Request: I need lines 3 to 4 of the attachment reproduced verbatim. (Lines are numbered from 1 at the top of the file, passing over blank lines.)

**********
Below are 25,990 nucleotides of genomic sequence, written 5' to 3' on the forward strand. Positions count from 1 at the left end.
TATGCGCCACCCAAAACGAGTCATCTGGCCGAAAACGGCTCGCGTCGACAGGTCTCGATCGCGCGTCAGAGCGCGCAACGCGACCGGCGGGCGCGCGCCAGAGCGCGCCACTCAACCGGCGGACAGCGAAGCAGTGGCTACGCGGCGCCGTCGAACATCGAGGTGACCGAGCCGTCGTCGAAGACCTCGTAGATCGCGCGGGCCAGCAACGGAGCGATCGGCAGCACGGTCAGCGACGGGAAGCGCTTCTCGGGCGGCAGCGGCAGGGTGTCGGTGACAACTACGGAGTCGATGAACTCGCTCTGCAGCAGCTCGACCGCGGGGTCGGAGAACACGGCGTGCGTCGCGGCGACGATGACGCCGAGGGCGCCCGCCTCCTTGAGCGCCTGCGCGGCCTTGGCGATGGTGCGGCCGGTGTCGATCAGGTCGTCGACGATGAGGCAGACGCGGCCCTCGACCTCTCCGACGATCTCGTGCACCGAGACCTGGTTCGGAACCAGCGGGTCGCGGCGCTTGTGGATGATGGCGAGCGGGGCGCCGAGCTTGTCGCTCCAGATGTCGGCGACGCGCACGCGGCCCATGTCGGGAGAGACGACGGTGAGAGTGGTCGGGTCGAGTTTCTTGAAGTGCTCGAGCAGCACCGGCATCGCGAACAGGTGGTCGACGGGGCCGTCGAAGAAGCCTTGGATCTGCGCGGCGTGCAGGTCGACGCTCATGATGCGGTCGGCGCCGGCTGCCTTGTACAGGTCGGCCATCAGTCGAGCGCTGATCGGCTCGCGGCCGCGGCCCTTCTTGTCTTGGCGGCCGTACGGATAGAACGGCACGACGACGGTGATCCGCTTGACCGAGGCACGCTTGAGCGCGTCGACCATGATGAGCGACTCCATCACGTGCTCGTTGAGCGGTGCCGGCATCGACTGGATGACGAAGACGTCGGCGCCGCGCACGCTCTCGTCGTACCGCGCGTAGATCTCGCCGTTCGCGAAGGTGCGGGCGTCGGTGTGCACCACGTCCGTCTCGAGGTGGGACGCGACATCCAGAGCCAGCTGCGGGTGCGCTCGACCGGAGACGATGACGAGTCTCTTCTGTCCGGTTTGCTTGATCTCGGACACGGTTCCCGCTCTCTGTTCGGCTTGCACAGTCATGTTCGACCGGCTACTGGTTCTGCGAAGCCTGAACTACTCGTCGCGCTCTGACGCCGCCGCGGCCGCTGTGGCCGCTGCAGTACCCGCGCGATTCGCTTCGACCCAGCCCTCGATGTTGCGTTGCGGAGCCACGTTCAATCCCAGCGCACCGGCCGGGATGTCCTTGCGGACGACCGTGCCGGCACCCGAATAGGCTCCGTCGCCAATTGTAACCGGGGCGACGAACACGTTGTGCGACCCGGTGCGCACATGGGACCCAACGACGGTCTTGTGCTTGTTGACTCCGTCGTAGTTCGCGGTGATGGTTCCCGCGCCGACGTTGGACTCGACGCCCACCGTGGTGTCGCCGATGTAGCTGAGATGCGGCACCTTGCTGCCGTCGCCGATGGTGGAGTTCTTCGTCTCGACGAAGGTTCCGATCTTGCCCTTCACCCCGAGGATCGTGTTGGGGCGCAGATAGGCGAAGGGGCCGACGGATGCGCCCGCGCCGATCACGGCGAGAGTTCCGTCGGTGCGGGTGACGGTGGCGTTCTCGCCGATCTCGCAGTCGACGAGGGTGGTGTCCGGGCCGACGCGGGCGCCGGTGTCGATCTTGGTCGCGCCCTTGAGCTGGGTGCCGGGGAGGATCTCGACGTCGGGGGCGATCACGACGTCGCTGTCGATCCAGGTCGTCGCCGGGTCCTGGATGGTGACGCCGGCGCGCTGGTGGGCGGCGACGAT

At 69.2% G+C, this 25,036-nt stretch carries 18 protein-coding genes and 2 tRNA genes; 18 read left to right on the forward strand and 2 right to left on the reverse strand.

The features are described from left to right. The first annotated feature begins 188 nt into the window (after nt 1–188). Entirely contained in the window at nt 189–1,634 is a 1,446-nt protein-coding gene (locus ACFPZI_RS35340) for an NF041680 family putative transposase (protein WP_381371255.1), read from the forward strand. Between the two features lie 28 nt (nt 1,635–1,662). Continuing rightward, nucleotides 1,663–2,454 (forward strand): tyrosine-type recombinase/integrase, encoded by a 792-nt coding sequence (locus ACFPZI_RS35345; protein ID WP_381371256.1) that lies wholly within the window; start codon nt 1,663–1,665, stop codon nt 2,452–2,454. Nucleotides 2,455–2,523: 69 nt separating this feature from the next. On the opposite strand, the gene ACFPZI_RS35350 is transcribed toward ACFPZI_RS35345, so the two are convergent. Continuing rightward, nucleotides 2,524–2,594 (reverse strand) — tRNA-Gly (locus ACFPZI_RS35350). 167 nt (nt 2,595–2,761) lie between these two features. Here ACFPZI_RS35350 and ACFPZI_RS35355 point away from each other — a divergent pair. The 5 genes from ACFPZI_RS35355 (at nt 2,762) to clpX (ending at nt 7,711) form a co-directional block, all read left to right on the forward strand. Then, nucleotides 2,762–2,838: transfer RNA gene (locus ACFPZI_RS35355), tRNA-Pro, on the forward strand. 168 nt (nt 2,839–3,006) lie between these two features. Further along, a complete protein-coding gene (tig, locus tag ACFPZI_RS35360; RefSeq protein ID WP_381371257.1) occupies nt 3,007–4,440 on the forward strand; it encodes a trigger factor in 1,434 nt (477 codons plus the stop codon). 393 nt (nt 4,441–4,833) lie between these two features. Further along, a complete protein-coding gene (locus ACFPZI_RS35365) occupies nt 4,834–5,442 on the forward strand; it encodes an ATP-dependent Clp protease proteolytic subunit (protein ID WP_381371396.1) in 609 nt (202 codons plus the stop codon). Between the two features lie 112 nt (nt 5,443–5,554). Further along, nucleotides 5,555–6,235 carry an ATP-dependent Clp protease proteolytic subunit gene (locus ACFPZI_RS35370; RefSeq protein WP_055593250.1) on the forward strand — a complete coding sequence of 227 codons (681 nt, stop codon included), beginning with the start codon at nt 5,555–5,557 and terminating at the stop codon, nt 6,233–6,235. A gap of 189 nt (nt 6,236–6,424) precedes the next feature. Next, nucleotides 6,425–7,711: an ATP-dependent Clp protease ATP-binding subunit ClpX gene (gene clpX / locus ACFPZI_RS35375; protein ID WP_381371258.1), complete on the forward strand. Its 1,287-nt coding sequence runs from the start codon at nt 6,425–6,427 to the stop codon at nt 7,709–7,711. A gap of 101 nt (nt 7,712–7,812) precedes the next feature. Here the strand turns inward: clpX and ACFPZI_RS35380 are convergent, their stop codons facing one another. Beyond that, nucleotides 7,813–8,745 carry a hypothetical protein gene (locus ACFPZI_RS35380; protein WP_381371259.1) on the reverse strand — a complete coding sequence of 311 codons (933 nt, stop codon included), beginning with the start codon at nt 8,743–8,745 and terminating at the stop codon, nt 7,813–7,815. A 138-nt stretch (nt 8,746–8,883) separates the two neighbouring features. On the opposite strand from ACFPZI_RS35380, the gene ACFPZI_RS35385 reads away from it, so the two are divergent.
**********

At 69.2% G+C, this 25,036-nt stretch carries 18 protein-coding genes and 2 tRNA genes; 18 read left to right on the forward strand and 2 right to left on the reverse strand.

The features are described from left to right. The first annotated feature begins 188 nt into the window (after nt 1–188). Entirely contained in the window at nt 189–1,634 is a 1,446-nt protein-coding gene (locus ACFPZI_RS35340) for an NF041680 family putative transposase (protein WP_381371255.1), read from the forward strand. Between the two features lie 28 nt (nt 1,635–1,662). Continuing rightward, nucleotides 1,663–2,454 (forward strand): tyrosine-type recombinase/integrase, encoded by a 792-nt coding sequence (locus ACFPZI_RS35345; protein ID WP_381371256.1) that lies wholly within the window; start codon nt 1,663–1,665, stop codon nt 2,452–2,454. Nucleotides 2,455–2,523: 69 nt separating this feature from the next. On the opposite strand, the gene ACFPZI_RS35350 is transcribed toward ACFPZI_RS35345, so the two are convergent. Continuing rightward, nucleotides 2,524–2,594 (reverse strand) — tRNA-Gly (locus ACFPZI_RS35350). 167 nt (nt 2,595–2,761) lie between these two features. Here ACFPZI_RS35350 and ACFPZI_RS35355 point away from each other — a divergent pair. The 5 genes from ACFPZI_RS35355 (at nt 2,762) to clpX (ending at nt 7,711) form a co-directional block, all read left to right on the forward strand. Then, nucleotides 2,762–2,838: transfer RNA gene (locus ACFPZI_RS35355), tRNA-Pro, on the forward strand. 168 nt (nt 2,839–3,006) lie between these two features. Further along, a complete protein-coding gene (tig, locus tag ACFPZI_RS35360; RefSeq protein ID WP_381371257.1) occupies nt 3,007–4,440 on the forward strand; it encodes a trigger factor in 1,434 nt (477 codons plus the stop codon). 393 nt (nt 4,441–4,833) lie between these two features. Further along, a complete protein-coding gene (locus ACFPZI_RS35365) occupies nt 4,834–5,442 on the forward strand; it encodes an ATP-dependent Clp protease proteolytic subunit (protein ID WP_381371396.1) in 609 nt (202 codons plus the stop codon). Between the two features lie 112 nt (nt 5,443–5,554). Further along, nucleotides 5,555–6,235 carry an ATP-dependent Clp protease proteolytic subunit gene (locus ACFPZI_RS35370; RefSeq protein WP_055593250.1) on the forward strand — a complete coding sequence of 227 codons (681 nt, stop codon included), beginning with the start codon at nt 5,555–5,557 and terminating at the stop codon, nt 6,233–6,235. A gap of 189 nt (nt 6,236–6,424) precedes the next feature. Next, nucleotides 6,425–7,711: an ATP-dependent Clp protease ATP-binding subunit ClpX gene (gene clpX / locus ACFPZI_RS35375; protein ID WP_381371258.1), complete on the forward strand. Its 1,287-nt coding sequence runs from the start codon at nt 6,425–6,427 to the stop codon at nt 7,709–7,711. A gap of 101 nt (nt 7,712–7,812) precedes the next feature. Here the strand turns inward: clpX and ACFPZI_RS35380 are convergent, their stop codons facing one another. Beyond that, nucleotides 7,813–8,745 carry a hypothetical protein gene (locus ACFPZI_RS35380; protein WP_381371259.1) on the reverse strand — a complete coding sequence of 311 codons (933 nt, stop codon included), beginning with the start codon at nt 8,743–8,745 and terminating at the stop codon, nt 7,813–7,815. A 138-nt stretch (nt 8,746–8,883) separates the two neighbouring features. On the opposite strand from ACFPZI_RS35380, the gene ACFPZI_RS35385 reads away from it, so the two are divergent.